head of fifteen thousand men only. He placed Achmet is : vanquished his firmeft hopes in the resources that he thought
ad to have in the army of his brother; but he learnthengaand 'ed, when it was too late, that all his friends had Seorang lela been discovered and punished. The two armies
arrived in presence of each other : Achmet's, though on a single line, seemed to present the two flanks to be enveloped; for Selim, who had all the forces of Asia and part of those of Europe with him, had caused all the back parts and narrow passes, by which the enemy might escape, to be guarded. In this extremity, Achmet propoled to his brother to terminate their quarrel by single combat, in order to spare the blood of their subjects. But Selim was determined to vanquish, and not expose hirnself; he chose rather to oppose, a hundred and fifty thousand men against fifteen thousand, than run the risk of an equal combat. Achmet's little army was cut in pieces ; himself having had a horse killed under him, and being very corpulent, he could not disengage himself from the expiring animal; he was taken after having received some wounds, and his brother had hiin strangled on the field of battle.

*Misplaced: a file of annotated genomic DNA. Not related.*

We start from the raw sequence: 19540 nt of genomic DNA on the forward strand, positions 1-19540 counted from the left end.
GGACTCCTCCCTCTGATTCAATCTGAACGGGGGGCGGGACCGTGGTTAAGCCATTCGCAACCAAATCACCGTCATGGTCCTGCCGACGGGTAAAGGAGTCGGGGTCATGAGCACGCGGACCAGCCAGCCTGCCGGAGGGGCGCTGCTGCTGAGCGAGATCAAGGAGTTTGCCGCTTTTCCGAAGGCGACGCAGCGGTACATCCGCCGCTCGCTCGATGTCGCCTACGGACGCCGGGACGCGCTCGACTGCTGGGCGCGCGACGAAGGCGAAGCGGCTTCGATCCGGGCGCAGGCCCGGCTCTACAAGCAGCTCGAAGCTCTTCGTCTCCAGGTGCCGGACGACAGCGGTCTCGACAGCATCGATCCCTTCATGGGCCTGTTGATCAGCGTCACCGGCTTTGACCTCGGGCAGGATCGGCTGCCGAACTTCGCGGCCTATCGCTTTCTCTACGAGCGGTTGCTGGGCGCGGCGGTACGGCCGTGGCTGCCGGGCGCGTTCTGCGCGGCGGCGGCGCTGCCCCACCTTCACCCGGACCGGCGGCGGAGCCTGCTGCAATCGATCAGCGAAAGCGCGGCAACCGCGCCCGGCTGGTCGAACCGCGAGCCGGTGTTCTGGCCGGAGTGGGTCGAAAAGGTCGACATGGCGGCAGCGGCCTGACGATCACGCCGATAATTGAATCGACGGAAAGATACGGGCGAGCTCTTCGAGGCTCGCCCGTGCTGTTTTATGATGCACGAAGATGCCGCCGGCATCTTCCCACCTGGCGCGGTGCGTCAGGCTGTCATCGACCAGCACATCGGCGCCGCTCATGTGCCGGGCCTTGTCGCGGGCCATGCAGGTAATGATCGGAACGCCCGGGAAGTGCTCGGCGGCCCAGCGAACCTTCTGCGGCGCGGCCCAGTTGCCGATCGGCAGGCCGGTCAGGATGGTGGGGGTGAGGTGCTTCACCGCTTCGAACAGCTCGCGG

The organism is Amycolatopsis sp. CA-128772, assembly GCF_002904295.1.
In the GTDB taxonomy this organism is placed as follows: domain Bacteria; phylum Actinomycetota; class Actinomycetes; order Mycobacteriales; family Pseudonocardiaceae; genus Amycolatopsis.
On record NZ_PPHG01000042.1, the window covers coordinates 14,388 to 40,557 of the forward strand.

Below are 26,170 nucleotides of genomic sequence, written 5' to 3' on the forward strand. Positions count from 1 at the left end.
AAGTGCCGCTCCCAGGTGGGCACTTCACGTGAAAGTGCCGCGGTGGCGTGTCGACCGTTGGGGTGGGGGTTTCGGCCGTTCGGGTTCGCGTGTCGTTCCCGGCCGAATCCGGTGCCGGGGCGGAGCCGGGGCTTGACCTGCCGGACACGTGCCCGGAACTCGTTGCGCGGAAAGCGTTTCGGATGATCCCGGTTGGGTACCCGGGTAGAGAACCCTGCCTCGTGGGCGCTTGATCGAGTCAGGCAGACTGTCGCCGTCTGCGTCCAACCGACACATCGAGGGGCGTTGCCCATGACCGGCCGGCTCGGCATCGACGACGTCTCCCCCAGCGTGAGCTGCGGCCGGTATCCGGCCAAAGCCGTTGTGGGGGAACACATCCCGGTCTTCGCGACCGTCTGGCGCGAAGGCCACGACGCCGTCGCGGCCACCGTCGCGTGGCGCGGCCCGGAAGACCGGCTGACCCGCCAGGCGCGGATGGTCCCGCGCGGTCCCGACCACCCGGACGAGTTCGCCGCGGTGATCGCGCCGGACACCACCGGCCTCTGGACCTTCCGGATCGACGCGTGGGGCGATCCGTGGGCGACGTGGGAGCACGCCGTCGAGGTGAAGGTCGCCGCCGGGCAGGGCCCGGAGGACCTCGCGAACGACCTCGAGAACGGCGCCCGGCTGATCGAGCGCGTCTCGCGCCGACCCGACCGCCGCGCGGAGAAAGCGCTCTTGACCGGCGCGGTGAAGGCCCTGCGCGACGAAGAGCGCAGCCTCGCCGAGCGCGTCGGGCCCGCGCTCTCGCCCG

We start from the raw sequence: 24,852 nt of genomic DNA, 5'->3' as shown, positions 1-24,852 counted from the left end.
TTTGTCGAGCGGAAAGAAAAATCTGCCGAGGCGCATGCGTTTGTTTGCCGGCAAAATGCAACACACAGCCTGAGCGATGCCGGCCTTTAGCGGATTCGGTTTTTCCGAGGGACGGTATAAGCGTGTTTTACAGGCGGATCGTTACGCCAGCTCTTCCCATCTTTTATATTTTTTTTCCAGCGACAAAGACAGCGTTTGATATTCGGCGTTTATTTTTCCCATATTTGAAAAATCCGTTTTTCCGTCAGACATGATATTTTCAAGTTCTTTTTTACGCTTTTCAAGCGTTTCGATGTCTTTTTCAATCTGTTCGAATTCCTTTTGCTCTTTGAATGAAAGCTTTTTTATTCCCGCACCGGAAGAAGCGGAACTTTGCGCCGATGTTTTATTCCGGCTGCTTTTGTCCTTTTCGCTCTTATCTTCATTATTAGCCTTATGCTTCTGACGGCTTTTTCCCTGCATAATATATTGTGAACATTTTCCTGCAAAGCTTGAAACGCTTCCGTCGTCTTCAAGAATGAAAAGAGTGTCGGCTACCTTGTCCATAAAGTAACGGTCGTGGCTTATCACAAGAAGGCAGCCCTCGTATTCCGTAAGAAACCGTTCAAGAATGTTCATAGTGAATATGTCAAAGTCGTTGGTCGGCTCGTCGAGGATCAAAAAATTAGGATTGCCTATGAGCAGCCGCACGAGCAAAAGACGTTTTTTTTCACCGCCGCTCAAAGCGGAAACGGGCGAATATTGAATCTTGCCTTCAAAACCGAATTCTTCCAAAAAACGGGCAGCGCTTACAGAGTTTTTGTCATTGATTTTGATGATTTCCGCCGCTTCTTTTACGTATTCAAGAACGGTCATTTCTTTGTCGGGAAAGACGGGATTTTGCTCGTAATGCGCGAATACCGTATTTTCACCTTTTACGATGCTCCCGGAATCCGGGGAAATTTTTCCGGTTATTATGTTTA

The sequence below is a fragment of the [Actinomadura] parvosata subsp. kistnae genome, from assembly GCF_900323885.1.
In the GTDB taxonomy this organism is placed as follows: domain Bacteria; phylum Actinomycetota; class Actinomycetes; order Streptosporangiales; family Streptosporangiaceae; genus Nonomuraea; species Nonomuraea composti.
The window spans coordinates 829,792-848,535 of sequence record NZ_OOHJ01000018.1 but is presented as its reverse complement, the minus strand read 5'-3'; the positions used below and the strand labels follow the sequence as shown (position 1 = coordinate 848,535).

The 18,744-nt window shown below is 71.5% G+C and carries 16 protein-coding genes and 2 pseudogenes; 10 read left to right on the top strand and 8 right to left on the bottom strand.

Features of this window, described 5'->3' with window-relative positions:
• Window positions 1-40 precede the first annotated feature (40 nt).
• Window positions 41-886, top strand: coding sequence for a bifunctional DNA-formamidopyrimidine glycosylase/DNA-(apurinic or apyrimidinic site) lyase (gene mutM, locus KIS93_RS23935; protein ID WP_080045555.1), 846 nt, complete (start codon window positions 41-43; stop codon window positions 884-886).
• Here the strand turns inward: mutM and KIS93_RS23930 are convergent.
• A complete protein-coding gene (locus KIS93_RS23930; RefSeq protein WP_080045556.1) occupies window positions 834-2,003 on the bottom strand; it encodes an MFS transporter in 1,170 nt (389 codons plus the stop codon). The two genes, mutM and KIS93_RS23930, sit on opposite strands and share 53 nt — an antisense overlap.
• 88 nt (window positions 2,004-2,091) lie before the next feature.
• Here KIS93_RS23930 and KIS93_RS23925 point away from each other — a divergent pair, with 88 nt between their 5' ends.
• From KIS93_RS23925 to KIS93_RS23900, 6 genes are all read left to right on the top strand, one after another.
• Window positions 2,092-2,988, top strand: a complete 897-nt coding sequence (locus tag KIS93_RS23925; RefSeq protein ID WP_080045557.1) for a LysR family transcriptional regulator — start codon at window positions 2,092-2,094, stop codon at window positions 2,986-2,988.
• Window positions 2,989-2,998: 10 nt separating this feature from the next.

This was not all the blood that Selim thought :C.1513,